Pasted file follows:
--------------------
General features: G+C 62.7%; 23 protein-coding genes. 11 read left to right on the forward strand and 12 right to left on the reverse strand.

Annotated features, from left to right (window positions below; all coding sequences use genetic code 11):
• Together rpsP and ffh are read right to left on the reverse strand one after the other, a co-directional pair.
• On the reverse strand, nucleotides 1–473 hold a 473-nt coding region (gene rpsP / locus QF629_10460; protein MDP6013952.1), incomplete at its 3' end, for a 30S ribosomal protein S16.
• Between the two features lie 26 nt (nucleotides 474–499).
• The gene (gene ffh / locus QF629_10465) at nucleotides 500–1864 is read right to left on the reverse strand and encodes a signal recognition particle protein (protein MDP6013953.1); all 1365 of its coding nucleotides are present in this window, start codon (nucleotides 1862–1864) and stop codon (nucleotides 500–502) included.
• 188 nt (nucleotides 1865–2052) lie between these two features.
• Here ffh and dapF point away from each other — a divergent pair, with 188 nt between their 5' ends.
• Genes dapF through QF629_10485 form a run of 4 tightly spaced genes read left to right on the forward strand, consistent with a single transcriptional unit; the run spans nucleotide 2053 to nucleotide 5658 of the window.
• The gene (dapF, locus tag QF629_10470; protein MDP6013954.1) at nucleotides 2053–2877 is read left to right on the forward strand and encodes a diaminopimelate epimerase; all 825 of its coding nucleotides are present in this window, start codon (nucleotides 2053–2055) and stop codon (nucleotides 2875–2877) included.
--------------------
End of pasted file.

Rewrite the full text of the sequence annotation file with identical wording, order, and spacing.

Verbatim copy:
General features: G+C 62.7%; 23 protein-coding genes. 11 read left to right on the forward strand and 12 right to left on the reverse strand.

Annotated features, from left to right (window positions below; all coding sequences use genetic code 11):
• Together rpsP and ffh are read right to left on the reverse strand one after the other, a co-directional pair.
• On the reverse strand, nucleotides 1–473 hold a 473-nt coding region (gene rpsP / locus QF629_10460; protein MDP6013952.1), incomplete at its 3' end, for a 30S ribosomal protein S16.
• Between the two features lie 26 nt (nucleotides 474–499).
• The gene (gene ffh / locus QF629_10465) at nucleotides 500–1864 is read right to left on the reverse strand and encodes a signal recognition particle protein (protein MDP6013953.1); all 1365 of its coding nucleotides are present in this window, start codon (nucleotides 1862–1864) and stop codon (nucleotides 500–502) included.
• 188 nt (nucleotides 1865–2052) lie between these two features.
• Here ffh and dapF point away from each other — a divergent pair, with 188 nt between their 5' ends.
• Genes dapF through QF629_10485 form a run of 4 tightly spaced genes read left to right on the forward strand, consistent with a single transcriptional unit; the run spans nucleotide 2053 to nucleotide 5658 of the window.
• The gene (dapF, locus tag QF629_10470; protein MDP6013954.1) at nucleotides 2053–2877 is read left to right on the forward strand and encodes a diaminopimelate epimerase; all 825 of its coding nucleotides are present in this window, start codon (nucleotides 2053–2055) and stop codon (nucleotides 2875–2877) included.